The efficiencies and advantages of this open bazaar model of development can be seen even outside the world of software. Transposing the model onto the field of wireless communications reveals an extraordinary recurring pattern in the way that technology, not just software, can advance provided it is given the right catalyst.

When a small amount of spectrum was de-regulated in the 2.4 GHz band we suddenly saw groups of people around the world pooling their knowledge to create a number of new standard wireless protocols. Varied in their purposes, these included Bluetooth for short range device-to-device communications, WIFI technology built around interconnecting all of our portable computing devices to the internet, as well as other things like newer cordless phones and lesser known technologies like ZigBee. This development occurred quickly and involved an extremely diverse set of companies whom we would not normally associate with wireless communications. But given the open access to this spectrum the barrier was sufficiently lowered in order for them to get involved and bring their unique set of knowledge to an area which previously would have excluded them.

Shortly after the development of these technologies we saw a similar effect again – a mass influx of entrepreneurs, large businesses, and individuals all equally working to develop new ways of leveraging these new technologies for unique purposes of either personal interest or new business opportunities. We’ve seen a massive growth of devices such as Music players, Cameras, laptops, and phones which include Bluetooth, WIFI and sometimes both at the same time. With these new devices came new services – the growth of internet service in planes, trains and your local pub or coffee shop is a market previously non-existent prior to the introduction of WIFI. Expanding beyond basic internet service we are just seeing the beginning of new value added services that leverage the ubiquity of this access to provide such things as telephony services in a convenient and low-cost manner.

Open Source software development teaches us a great deal but probably the most fundamental thing of all is that when we, as a communal group of individuals, entrepreneurs, and businesses are given open access to innovate the results can be enormous.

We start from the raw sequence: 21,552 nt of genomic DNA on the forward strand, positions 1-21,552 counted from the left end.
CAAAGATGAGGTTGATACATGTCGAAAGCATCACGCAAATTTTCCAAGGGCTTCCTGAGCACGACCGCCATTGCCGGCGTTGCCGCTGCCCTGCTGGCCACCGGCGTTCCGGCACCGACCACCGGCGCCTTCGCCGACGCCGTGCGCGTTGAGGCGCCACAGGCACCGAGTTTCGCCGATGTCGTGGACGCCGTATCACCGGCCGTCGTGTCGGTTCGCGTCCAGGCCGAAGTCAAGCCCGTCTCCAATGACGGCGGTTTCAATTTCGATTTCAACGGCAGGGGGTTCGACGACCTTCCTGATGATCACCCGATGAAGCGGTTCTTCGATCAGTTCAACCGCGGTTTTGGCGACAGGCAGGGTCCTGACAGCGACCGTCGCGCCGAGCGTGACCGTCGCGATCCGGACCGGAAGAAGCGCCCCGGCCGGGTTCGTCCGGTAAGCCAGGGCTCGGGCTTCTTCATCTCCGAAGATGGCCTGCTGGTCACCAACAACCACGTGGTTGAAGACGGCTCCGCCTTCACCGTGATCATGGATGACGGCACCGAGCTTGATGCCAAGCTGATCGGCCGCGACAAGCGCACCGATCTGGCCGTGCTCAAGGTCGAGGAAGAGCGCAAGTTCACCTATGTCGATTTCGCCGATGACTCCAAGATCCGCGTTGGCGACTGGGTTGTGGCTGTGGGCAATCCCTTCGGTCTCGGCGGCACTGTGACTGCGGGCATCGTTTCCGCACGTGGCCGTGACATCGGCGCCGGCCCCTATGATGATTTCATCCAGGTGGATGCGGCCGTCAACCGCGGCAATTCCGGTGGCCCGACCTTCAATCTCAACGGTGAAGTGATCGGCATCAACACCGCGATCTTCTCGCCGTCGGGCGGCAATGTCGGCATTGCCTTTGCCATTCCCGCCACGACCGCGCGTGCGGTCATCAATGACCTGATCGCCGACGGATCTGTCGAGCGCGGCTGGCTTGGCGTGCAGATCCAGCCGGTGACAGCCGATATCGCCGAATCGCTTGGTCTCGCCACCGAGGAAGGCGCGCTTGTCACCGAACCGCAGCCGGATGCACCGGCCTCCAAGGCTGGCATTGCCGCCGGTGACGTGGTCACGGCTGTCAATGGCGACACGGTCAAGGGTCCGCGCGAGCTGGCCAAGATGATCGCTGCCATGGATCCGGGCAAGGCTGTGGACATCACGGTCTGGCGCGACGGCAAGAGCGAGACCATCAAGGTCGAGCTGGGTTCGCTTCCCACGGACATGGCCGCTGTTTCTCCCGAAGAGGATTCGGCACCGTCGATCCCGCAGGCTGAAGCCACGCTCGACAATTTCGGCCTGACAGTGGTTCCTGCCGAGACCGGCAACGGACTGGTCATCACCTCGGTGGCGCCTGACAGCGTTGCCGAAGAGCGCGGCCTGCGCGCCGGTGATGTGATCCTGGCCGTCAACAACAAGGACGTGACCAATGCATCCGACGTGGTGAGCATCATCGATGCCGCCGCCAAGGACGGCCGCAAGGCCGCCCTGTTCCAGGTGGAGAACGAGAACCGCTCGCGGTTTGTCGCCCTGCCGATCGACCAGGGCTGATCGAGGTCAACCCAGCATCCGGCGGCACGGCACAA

In order to culture more of the great innovation we’ve seen here it is fundamental that, at least in the wireless communications space, the commons is provided with more open access to spectrum and this is why Larry Lessig’s message in the following video is so important. As he normally does, Larry sums up the message very clearly and I encourage everyone to take the 27 minutes it takes to hear it.

Who, or where, are you calling?

It used to be that when we picked up the phone we were always calling the place where we expected the person we were trying to reach to be. This has been changing rapidly towards the concept of calling a person as a result of the worldwide adoption of mobile phones which are not tied to a specific location. The growth in the internet has resulted in many more forms of communications all quite disconnected from our previous modes, with currently no ability to converge all these together. There is a growing desire to continue to gain the benefits of existing location based (fixed) phones and mobile phones but additionally leverage and benefit from the flexibility offered by new IP (VoIP) based technologies. Successfully merging all of these technologies together will largely depend on whether or not a unified experienced can be achieved across these different devices and networks.

Until large scale adoption of mobile phones occurred, our calling paradigm resembled the following. For illustration purposes I have gone all the way back to the old-days of ‘car phones’.